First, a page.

Sunday, August 10, 2008

Cornerstone: The Bellamy Trial
by Frances Noyes Hart.

Note: This continues my occasional series on the Haycraft-Queen Cornerstone list (those mysteries deemed essential by Howard Haycraft and Ellery Queen).

"We're all so everlastingly canny and competent and sophisticated these days, going mechanically through a mechanical world, sharpening up our little emotions, tuning up our little sensations— and suddenly there's a cry of 'Murder!' in the streets, and we stop and look back, shuddering, over our shoulder—and across us falls the shadow of a savage with a bloodstained club, and we know that it's good and dangerous and beautiful to be alive."—Frances Noyes Hart, The Bellamy Trial 5-6

As today is the birthday of Frances Newbold Noyes Hart, it's fitting to discuss her terrific novel that appears on the Cornerstone list, The Bellamy Trial (1927). Taking place entirely in the courtroom, the case involves a beautiful woman found dead in a cottage; her husband and a female friend, both accused of killing her; and the friend's husband, who is believed to be the victim's lover. Assorted ex-fiancés, family members, colorful servants, and other witnesses parade to the witness stand, appearing reliable and unreliable by turns, as prosecutor and defense attorney indulge in courtroom pyrotechnics and the weary judge attempts to maintain order. Particularly fine are Hart's portrayal of the circus atmosphere of a notorious trial and her characterization of a jaded male reporter and his dewy-eyed female counterpart at the "Philadelphia Planet" (Hart's father, Frank Brett Noyes, was the publisher of the Washington Star. Planet/star—get it?). The writing is elegant and suspenseful, although I guessed the perpetrator, and the book ends with éclat.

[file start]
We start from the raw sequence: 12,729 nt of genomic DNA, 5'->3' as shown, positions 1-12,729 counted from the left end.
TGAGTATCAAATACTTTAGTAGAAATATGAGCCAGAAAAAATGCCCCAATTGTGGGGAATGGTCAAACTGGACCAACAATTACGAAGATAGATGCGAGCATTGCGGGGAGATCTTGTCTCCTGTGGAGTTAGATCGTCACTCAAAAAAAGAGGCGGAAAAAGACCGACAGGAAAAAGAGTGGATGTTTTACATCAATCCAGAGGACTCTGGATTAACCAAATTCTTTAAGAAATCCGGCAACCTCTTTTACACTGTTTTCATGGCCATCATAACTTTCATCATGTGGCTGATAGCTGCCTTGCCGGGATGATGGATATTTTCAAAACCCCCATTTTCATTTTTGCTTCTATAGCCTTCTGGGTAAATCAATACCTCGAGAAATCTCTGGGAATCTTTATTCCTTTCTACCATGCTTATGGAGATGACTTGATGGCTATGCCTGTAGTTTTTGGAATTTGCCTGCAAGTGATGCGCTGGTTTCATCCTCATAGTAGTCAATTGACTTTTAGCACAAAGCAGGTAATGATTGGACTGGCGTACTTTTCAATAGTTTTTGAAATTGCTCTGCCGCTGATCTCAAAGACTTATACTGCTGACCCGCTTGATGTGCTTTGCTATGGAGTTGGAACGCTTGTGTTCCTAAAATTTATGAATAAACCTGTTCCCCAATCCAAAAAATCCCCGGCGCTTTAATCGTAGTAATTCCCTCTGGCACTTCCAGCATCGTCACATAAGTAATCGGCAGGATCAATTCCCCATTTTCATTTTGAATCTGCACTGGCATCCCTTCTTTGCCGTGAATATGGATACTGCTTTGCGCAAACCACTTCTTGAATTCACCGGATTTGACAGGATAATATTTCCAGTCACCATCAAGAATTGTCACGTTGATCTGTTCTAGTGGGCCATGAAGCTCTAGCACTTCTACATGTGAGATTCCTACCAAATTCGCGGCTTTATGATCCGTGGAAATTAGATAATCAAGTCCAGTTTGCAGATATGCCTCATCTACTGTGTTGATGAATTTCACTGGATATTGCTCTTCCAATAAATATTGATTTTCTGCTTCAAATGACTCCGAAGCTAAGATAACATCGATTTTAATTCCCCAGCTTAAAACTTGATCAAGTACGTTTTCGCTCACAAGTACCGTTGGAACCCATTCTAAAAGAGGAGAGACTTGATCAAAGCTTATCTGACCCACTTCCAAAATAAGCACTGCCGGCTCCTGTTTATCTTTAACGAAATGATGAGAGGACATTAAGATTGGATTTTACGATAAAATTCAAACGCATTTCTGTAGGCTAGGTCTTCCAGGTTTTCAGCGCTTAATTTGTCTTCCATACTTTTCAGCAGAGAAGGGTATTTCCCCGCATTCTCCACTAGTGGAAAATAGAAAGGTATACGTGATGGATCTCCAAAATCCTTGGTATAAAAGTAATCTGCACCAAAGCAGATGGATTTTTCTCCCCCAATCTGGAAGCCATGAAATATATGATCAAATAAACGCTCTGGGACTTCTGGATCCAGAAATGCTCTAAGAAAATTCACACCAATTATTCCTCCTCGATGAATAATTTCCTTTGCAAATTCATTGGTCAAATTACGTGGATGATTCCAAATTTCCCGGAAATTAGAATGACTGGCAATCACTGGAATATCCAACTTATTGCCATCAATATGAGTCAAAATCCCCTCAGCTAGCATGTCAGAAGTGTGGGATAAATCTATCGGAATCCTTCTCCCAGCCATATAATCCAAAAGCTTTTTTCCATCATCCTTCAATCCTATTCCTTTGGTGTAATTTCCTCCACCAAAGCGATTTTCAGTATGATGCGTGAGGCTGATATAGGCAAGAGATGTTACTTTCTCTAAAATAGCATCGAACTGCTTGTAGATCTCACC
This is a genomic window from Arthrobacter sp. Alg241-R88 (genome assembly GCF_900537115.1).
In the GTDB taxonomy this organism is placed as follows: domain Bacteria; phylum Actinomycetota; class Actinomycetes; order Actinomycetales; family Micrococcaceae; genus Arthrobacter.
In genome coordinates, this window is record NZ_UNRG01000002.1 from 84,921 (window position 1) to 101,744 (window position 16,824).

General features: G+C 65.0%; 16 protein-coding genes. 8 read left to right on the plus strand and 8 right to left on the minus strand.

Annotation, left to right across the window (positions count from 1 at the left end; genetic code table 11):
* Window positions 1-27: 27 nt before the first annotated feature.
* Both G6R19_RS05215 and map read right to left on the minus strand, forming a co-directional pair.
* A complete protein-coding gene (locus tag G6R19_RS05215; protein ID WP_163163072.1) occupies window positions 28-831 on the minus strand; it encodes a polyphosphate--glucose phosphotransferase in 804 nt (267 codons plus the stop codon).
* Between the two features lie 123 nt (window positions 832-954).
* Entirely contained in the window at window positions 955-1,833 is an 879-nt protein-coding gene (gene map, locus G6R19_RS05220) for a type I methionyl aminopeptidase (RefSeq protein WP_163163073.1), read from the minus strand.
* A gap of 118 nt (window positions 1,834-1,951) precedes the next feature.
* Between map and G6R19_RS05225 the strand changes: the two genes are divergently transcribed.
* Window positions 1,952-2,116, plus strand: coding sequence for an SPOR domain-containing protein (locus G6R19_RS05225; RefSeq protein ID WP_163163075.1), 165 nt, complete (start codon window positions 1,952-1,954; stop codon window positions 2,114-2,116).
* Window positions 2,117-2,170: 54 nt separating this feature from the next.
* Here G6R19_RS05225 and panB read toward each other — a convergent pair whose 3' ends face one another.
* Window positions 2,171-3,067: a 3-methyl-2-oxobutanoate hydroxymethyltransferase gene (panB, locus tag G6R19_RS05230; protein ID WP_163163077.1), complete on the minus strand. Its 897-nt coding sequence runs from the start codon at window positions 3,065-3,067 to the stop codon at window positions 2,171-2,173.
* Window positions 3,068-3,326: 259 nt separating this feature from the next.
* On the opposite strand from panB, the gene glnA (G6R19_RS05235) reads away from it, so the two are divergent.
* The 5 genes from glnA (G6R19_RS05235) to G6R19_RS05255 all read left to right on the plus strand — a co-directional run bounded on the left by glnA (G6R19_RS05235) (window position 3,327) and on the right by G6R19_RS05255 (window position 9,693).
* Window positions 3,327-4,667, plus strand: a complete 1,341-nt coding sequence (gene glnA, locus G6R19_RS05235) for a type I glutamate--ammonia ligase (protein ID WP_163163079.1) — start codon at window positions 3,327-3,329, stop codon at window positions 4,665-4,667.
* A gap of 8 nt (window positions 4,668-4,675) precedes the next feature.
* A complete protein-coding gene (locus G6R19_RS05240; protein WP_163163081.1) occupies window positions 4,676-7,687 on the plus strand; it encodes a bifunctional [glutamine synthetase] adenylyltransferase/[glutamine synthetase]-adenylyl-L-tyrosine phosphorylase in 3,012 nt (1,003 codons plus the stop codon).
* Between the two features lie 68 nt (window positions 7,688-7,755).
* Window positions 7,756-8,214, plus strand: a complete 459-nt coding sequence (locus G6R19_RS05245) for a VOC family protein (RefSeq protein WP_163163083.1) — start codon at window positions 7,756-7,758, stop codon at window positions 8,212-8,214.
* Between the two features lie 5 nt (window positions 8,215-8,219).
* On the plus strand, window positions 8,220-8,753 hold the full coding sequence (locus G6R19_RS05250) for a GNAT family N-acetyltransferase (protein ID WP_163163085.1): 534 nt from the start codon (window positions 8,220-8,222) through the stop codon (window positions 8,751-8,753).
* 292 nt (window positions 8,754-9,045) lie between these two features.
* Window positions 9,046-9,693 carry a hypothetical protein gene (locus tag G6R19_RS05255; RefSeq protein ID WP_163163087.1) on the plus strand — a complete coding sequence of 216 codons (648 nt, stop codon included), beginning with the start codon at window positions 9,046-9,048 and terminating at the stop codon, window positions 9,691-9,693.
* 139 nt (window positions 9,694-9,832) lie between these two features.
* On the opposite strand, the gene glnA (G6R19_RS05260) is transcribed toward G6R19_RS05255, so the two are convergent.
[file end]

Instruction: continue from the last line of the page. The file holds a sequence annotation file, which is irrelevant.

Hart (1890–1943) served as an overseas YMCA canteen worker during World War I and earned second prize for her short story "Contact" in the O Henry Memorial Prize competition in 1920. The Bellamy Trial is dedicated to "my favourite lawyer Edward Henry Hart"—her husband—and is based on New Jersey's Hall-Mills murder case, which also influenced F. Scott Fitzgerald's The Great Gatsby. The Bellamy Trial is out of print in the United States—a distinct crime, in my view. I'm looking forward to my next read, Hart's Halloween mystery Hide in the Dark (1929), in which a coterie of bright young things revisits the site of a mutual friend's death 10 years later.

About the photo: Frances Noyes, bet. 1910 and 1920. Library of Congress, Prints and Photographs Division, reproduction number LC-DIG-ggbain-11227.

No comments: